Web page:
random picture of speaker The Spoken Word Project proposes to transform undergraduate learning and teaching through integrating the rich media resources of digital audio repositories into undergraduate courses in history, political science and cognate disciplines in the U.S. and Britain. The project will take full advantage of the flexibility inherent in digital repositories and build processes for learning that will fundamentally expand the way students and teachers understand knowledge, knowledge resources, and their own complementary roles in higher education. Michigan State University, in collaboration with Northwestern University and the National Archives and Records Administration (NARA), and Glasgow Caledonian University, in collaboration with the BBC - Information & Archives, will develop and implement this vision. These partners bring to this project an outstanding combination of institutional leadership, commitment to innovative and effective teaching, strong experience developing state-of-the-art digital repositories and educational technology, as well as a proven history of effective professional collaboration.

random picture of speakerStarting with a rich collection of digitized audio resources, associated texts and images, and a set of integrated online annotation tools, this work will promote the usability and integration of digital spoken word repositories to improve undergraduate teaching. The project will test whether and with what effect the integration of digital audio resources into university courses achieves four major project outcomes: (1) improving student learning and retention, (2) developing aural literacy in our students, (3) augmenting student competence to write on --and for -- the Internet, and, (4) enhancing digital libraries through a focus on learning.

The intellectual merit of The Spoken Word Project lies in its advancement of both teaching and learning with digital repository sources and on its innovation for advancing the utility and value of digital libraries. Project activities will greatly enhance digital libraries by redirecting the challenges of research toward higher-level analysis and data sifting and away from lengthy search-and-browse routines that vast and growing data libraries can require.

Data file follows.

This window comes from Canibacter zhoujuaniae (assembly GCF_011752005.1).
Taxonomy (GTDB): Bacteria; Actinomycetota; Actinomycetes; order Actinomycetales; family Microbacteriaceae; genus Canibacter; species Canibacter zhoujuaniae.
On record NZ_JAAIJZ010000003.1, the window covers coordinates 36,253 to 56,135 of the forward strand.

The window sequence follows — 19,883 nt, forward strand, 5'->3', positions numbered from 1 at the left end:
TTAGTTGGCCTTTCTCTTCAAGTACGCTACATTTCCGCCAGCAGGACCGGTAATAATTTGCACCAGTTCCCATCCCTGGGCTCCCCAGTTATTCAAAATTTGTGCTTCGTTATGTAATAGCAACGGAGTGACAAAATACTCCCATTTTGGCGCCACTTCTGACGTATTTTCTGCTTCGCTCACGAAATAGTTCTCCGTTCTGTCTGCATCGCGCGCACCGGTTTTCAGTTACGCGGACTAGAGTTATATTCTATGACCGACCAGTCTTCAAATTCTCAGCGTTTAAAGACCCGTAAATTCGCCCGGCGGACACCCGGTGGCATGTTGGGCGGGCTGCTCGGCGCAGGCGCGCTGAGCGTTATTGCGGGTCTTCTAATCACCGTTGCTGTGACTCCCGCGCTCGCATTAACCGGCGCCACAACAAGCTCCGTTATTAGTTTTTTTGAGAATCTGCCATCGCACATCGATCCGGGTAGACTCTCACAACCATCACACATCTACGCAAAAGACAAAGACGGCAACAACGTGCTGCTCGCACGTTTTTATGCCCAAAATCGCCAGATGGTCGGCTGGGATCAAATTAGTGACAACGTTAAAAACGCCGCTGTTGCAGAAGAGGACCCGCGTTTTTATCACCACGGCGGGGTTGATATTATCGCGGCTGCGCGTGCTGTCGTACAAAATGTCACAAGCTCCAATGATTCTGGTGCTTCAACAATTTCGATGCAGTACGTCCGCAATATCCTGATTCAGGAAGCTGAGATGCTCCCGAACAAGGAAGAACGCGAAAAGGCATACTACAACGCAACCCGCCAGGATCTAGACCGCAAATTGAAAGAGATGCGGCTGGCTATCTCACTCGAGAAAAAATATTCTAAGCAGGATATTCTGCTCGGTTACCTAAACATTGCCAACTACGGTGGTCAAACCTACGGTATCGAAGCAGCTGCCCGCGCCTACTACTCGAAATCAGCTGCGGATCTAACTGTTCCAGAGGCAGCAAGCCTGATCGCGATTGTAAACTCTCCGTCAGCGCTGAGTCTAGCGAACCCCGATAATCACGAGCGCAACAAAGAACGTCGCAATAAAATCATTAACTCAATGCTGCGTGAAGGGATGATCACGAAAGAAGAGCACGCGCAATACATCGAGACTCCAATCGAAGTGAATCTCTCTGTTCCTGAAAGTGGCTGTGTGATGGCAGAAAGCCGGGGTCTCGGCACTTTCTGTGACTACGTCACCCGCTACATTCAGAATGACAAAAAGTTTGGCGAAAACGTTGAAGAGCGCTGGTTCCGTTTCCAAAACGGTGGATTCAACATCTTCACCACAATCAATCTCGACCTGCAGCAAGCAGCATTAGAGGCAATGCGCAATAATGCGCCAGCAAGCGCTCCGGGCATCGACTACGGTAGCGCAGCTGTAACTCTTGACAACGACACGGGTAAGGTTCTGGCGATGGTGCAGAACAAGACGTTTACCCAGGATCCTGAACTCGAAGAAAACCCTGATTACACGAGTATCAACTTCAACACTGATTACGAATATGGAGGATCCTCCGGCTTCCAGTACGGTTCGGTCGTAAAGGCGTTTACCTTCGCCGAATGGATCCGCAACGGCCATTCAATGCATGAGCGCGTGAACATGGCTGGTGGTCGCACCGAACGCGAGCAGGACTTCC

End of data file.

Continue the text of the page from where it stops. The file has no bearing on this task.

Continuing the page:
random picture of speakerThe project will achieve this by reducing the search for relevance, expanding the metadata with user-specific annotation, and tying the libraries' content directly to course materials. The project will re-purpose existing educational technology into a suite of easy-to-use online annotation tools that will be deployed in online learning environments in order to access digital library resources. The tools will enable users to identify and save start- and stop-points in a streamed media file and to add commentary and descriptive data for their own use or to be shared with others. As students and teachers use the archive, the resulting media selections and annotations will be stored in a repository for subsequent use and shared among user communities.

random picture of speakerThe broader impacts of The Spoken Word project includes the advancement of teaching and learning in areas of enduring concern across the humanities and social sciences. Digital Library collections will be correlated directly to mainstream course materials in history, politics and cognate disciplines in the US and Britain. Collections of special interest include: World War Two and Its Aftermath, Public Debates in the History of Twentieth Century Science, Oral Advocacy in the U.S. Supreme Court, the Studs Terkel Collection, and The White House Tapes of Lyndon B. Johnson and Richard M. Nixon. Working together, the partners in this random picture of speakercollaboration shall bring thousands of hours of authoritative spoken-word materials into classrooms and virtual learning environments in the United States and United Kingdom. The resulting evidence, obtained from large sample fully crossed experimental design, will determine whether or not project outcomes have been achieved.